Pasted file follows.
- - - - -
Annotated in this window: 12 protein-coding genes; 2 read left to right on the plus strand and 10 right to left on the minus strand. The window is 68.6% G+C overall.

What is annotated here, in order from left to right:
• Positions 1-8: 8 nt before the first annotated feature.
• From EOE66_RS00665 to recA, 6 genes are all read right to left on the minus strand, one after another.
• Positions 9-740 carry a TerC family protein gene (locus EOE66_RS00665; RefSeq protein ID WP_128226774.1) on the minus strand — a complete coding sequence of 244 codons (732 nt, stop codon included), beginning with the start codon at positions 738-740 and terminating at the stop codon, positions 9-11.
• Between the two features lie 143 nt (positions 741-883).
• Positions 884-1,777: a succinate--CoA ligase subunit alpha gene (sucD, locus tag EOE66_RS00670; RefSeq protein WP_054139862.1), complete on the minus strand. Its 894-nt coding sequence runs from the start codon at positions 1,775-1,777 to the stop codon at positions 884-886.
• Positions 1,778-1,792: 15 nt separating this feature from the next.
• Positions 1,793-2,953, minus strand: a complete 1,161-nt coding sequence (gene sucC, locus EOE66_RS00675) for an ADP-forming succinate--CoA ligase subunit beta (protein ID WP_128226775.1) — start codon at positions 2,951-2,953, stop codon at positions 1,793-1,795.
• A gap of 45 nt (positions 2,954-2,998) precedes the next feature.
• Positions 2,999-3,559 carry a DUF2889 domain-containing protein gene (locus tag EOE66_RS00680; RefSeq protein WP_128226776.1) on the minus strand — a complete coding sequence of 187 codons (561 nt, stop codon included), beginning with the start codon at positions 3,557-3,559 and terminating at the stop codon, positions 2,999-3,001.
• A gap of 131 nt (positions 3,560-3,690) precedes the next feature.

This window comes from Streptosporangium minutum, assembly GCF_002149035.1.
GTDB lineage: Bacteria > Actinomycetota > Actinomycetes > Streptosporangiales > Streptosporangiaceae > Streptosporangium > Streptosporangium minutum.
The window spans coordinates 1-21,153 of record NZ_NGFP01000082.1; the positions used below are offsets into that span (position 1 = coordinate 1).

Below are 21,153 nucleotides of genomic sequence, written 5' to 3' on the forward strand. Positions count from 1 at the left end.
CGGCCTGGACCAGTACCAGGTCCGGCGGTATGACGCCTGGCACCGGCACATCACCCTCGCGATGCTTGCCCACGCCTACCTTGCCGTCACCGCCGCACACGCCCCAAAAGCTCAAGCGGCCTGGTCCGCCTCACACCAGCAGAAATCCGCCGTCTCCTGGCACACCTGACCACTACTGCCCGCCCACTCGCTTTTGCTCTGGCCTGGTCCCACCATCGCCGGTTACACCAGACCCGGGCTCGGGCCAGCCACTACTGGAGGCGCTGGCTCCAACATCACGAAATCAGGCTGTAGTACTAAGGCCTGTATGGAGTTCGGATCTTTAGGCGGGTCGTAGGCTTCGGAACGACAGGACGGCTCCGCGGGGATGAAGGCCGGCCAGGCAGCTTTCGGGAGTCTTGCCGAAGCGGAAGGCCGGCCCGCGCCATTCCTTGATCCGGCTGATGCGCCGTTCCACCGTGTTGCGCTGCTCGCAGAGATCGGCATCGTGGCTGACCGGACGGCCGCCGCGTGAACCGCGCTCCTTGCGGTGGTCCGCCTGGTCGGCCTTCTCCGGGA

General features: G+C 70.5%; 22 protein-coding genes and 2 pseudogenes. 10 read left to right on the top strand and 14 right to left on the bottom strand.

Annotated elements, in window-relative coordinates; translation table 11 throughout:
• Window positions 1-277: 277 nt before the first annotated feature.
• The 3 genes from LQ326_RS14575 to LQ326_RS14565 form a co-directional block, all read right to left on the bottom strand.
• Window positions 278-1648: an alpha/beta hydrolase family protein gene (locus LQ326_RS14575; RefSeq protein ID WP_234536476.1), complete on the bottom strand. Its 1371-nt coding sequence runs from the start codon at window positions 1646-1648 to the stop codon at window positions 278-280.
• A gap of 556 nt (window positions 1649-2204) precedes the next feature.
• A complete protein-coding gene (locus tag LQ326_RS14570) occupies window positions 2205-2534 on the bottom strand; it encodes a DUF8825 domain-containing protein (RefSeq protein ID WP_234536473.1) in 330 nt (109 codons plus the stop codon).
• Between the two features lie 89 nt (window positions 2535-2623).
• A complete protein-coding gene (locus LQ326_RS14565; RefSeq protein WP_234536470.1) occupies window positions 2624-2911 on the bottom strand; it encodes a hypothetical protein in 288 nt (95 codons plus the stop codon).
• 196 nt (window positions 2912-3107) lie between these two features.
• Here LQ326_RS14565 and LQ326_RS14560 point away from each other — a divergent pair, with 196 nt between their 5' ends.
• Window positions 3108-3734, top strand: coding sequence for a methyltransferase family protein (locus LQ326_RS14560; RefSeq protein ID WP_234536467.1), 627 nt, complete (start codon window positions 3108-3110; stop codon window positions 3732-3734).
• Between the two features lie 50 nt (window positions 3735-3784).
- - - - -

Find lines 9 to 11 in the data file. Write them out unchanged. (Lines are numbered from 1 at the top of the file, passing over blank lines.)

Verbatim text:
• Positions 1,793-2,953, minus strand: a complete 1,161-nt coding sequence (gene sucC, locus EOE66_RS00675) for an ADP-forming succinate--CoA ligase subunit beta (protein ID WP_128226775.1) — start codon at positions 2,951-2,953, stop codon at positions 1,793-1,795.
• A gap of 45 nt (positions 2,954-2,998) precedes the next feature.
• Positions 2,999-3,559 carry a DUF2889 domain-containing protein gene (locus tag EOE66_RS00680; RefSeq protein WP_128226776.1) on the minus strand — a complete coding sequence of 187 codons (561 nt, stop codon included), beginning with the start codon at positions 3,557-3,559 and terminating at the stop codon, positions 2,999-3,001.